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Microsoft increasing crypto and security in wake of NSA

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posted on Dec, 5 2013 @ 06:11 PM
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well this is good news of a sorts Microsoft upping its crypto and protections from the NSA:

www.theverge.com...

it.slashdot.org...

not sure if this is a knee jerk reaction, or some kind of good PR stunt. or, if Microsoft was really stunned
by what the NSA may have been doing. and if they may have then others potentially could have been....


GhostInShell




posted on Dec, 5 2013 @ 06:37 PM
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This is something of a joke, isn't it? Trying to secure things against an agency that specializes in getting to what they want?

This does not make me feel safer.



posted on Dec, 5 2013 @ 06:41 PM
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reply to post by suz62
 


its like telling "caeser" we are going to secure our communications with the latest cipher (hint caeser cipher).
and, then thinking your secure.....

edit on 5-12-2013 by Ghostinshell because: (no reason given)



posted on Dec, 5 2013 @ 07:22 PM
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reply to post by Ghostinshell
 

Yea I'm not buying it at all. Sounds like they're still trying to mitigate the damage from being tied to PRISM.


Microsoft Corp. (MSFT), the world’s largest software company, provides intelligence agencies with information about bugs in its popular software before it publicly releases a fix, according to two people familiar with the process. That information can be used to protect government computers and to access the computers of terrorists or military foes.
Redmond, Washington-based Microsoft and other software or Internet security companies have been aware that this type of early alert allowed the U.S. to exploit vulnerabilities in software sold to foreign governments, according to two U.S. officials. Microsoft doesn’t ask and can’t be told how the government uses such tip-offs, said the officials, who asked not to be identified because the matter is confidential.
Frank Shaw, a spokesman for Microsoft, said those releases occur in cooperation with multiple agencies and are designed to give government “an early start” on risk assessment and mitigation.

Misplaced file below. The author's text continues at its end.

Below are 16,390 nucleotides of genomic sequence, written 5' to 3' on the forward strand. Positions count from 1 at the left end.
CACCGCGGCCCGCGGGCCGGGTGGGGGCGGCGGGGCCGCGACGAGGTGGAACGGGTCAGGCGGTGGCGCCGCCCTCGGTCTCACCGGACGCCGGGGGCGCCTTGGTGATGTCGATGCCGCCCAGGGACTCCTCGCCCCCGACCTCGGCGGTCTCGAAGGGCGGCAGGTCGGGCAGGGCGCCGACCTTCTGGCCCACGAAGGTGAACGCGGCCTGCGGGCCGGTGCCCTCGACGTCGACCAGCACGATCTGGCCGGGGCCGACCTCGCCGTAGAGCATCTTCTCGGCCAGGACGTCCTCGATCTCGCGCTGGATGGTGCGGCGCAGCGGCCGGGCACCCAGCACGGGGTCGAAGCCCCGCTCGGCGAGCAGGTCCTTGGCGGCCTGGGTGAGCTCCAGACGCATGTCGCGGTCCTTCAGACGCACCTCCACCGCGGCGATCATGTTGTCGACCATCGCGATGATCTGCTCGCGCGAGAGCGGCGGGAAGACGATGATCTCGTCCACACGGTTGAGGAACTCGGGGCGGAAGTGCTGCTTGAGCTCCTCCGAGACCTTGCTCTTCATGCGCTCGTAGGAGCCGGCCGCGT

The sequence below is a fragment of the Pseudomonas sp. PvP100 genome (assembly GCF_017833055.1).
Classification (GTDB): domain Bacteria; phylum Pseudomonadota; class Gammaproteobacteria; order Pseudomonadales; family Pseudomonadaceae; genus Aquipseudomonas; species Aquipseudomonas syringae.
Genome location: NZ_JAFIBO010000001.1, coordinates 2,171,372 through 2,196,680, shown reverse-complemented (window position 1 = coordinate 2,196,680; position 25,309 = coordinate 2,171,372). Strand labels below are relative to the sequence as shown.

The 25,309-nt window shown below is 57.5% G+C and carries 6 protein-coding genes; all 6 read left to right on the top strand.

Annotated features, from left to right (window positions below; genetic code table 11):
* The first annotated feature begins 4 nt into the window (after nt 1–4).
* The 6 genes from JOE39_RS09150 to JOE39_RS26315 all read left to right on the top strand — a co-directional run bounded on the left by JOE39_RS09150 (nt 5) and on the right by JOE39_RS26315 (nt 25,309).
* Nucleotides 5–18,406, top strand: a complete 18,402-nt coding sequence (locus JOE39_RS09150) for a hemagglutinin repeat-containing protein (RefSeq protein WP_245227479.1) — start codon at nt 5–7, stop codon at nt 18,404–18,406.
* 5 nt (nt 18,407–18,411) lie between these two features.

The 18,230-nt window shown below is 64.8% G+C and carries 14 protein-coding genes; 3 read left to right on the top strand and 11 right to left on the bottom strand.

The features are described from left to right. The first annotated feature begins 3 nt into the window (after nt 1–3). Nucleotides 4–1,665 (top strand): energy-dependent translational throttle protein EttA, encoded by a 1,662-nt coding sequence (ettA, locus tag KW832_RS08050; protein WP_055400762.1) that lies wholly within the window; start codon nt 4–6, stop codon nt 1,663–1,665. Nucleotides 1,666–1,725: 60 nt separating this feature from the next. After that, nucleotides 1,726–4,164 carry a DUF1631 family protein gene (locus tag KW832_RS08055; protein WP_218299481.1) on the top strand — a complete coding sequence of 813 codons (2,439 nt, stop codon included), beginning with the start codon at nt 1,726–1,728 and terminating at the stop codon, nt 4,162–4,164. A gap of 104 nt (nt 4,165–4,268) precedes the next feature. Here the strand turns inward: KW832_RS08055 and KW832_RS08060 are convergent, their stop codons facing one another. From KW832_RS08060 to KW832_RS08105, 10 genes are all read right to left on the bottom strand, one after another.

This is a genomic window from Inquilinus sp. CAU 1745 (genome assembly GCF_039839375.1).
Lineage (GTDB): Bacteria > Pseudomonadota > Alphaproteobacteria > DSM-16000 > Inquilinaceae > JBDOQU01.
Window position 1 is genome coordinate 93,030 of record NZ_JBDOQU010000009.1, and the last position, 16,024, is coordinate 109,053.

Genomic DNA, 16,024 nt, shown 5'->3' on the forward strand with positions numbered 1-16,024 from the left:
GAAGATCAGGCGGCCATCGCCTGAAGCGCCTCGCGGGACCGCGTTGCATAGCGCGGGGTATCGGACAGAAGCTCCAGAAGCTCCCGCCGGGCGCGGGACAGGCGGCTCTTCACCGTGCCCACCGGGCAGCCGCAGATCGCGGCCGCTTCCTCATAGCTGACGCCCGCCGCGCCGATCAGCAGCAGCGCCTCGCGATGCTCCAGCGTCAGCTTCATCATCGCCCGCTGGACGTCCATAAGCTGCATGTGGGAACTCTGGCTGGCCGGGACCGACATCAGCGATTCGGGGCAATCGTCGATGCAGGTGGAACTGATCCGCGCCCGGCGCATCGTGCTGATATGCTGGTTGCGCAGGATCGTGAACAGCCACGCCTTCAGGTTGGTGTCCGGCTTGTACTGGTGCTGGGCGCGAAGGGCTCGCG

In an e-mailed statement, Shaw said there are “several programs” through which such information is passed to the government, and named two which are public, run by Microsoft and for defensive purposes.


source

They all cooperate with the government.



posted on Dec, 5 2013 @ 07:48 PM
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Ghostinshell
well this is good news of a sorts Microsoft upping its crypto and protections from the NSA:

www.theverge.com...

it.slashdot.org...

not sure if this is a knee jerk reaction, or some kind of good PR stunt. or, if Microsoft was really stunned
by what the NSA may have been doing. and if they may have then others potentially could have been....


GhostInShell


Like Microsoft ISN'T part of the NSA to begin with. What a joke.
Firepiston



posted on Dec, 5 2013 @ 08:11 PM
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reply to post by suz62
 


This has to be a joke. Microsoft builds back doors for alphabet agency's . This is nothing but a smoke screen to make the sheeple feel safe.



posted on Dec, 5 2013 @ 10:47 PM
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reply to post by Ghostinshell
 


Microslop and the agency have to be two peas in a pod.

They must work hand in glove helping one another.

imho, Anything to the contrary is propaganda to deceive the sheeple further.

Besides, given the computing capacities of the agency 50 years ahead of the rest of us . . . virtually any practical cipher must be easily broken or have a backdoor demanded engineered into it to begin with.

I wouldn't trust the software giant any more than I would the agency or the Clintons or Sr Bush or the O or the corrupt Senator from CA or the corrupt Senator from NV or the corrupt House lady from CA or . . .

in other words, . . . more than 0.000000000000000000%



posted on Dec, 6 2013 @ 03:51 AM
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so they're slapping some extra encryption on inter server communications...whoopy do, the NSA have access to the servers so can read the data in real time with no care about what sort of encryption MS puts in between them. Really its nothing more than a PR stunt to make it look like they're doing something



posted on Dec, 9 2013 @ 11:34 AM
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I actually think this is a good thing; seems like google, apple, yahoo and Microsoft where all nailed or at least
exposed, by not encrypting wan and data center links. seems like all of them now are on the path to do so.

but moreso; it will encourage others to do so..... which is where the real win comes in.





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